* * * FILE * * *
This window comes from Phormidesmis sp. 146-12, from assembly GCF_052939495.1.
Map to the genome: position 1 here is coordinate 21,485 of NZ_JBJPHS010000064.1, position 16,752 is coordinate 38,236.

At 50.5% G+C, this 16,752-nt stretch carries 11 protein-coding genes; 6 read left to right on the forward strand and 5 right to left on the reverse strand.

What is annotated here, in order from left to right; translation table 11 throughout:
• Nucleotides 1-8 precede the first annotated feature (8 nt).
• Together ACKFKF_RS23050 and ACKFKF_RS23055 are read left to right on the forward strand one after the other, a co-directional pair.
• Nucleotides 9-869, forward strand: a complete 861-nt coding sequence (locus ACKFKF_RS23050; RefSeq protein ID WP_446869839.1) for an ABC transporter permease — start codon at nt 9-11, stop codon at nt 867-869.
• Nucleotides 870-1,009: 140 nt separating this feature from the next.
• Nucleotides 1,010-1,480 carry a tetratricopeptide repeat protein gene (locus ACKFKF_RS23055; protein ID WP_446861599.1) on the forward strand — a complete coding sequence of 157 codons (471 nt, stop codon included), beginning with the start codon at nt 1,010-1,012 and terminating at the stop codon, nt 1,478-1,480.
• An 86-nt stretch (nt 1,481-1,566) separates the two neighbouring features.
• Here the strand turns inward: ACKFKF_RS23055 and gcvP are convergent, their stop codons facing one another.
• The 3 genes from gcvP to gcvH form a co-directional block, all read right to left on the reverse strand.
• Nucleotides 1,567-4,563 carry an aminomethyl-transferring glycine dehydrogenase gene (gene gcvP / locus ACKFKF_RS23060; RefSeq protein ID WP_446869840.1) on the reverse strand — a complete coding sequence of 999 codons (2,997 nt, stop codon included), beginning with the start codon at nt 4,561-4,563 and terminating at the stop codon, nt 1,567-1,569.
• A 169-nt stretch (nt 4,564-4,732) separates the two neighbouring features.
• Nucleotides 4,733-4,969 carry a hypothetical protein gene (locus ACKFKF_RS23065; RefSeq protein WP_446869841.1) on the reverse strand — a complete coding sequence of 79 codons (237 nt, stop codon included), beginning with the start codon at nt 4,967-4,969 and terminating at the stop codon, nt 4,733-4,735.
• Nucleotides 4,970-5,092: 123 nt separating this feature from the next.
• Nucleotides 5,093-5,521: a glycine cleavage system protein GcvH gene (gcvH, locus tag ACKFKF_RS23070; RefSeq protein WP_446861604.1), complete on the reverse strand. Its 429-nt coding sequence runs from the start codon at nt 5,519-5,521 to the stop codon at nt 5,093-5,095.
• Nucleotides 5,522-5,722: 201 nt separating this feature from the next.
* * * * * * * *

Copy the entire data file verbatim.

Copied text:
This window comes from Phormidesmis sp. 146-12, from assembly GCF_052939495.1.
Map to the genome: position 1 here is coordinate 21,485 of NZ_JBJPHS010000064.1, position 16,752 is coordinate 38,236.

At 50.5% G+C, this 16,752-nt stretch carries 11 protein-coding genes; 6 read left to right on the forward strand and 5 right to left on the reverse strand.

What is annotated here, in order from left to right; translation table 11 throughout:
• Nucleotides 1-8 precede the first annotated feature (8 nt).
• Together ACKFKF_RS23050 and ACKFKF_RS23055 are read left to right on the forward strand one after the other, a co-directional pair.
• Nucleotides 9-869, forward strand: a complete 861-nt coding sequence (locus ACKFKF_RS23050; RefSeq protein ID WP_446869839.1) for an ABC transporter permease — start codon at nt 9-11, stop codon at nt 867-869.
• Nucleotides 870-1,009: 140 nt separating this feature from the next.
• Nucleotides 1,010-1,480 carry a tetratricopeptide repeat protein gene (locus ACKFKF_RS23055; protein ID WP_446861599.1) on the forward strand — a complete coding sequence of 157 codons (471 nt, stop codon included), beginning with the start codon at nt 1,010-1,012 and terminating at the stop codon, nt 1,478-1,480.
• An 86-nt stretch (nt 1,481-1,566) separates the two neighbouring features.
• Here the strand turns inward: ACKFKF_RS23055 and gcvP are convergent, their stop codons facing one another.
• The 3 genes from gcvP to gcvH form a co-directional block, all read right to left on the reverse strand.
• Nucleotides 1,567-4,563 carry an aminomethyl-transferring glycine dehydrogenase gene (gene gcvP / locus ACKFKF_RS23060; RefSeq protein ID WP_446869840.1) on the reverse strand — a complete coding sequence of 999 codons (2,997 nt, stop codon included), beginning with the start codon at nt 4,561-4,563 and terminating at the stop codon, nt 1,567-1,569.
• A 169-nt stretch (nt 4,564-4,732) separates the two neighbouring features.
• Nucleotides 4,733-4,969 carry a hypothetical protein gene (locus ACKFKF_RS23065; RefSeq protein WP_446869841.1) on the reverse strand — a complete coding sequence of 79 codons (237 nt, stop codon included), beginning with the start codon at nt 4,967-4,969 and terminating at the stop codon, nt 4,733-4,735.
• Nucleotides 4,970-5,092: 123 nt separating this feature from the next.
• Nucleotides 5,093-5,521: a glycine cleavage system protein GcvH gene (gcvH, locus tag ACKFKF_RS23070; RefSeq protein WP_446861604.1), complete on the reverse strand. Its 429-nt coding sequence runs from the start codon at nt 5,519-5,521 to the stop codon at nt 5,093-5,095.
• Nucleotides 5,522-5,722: 201 nt separating this feature from the next.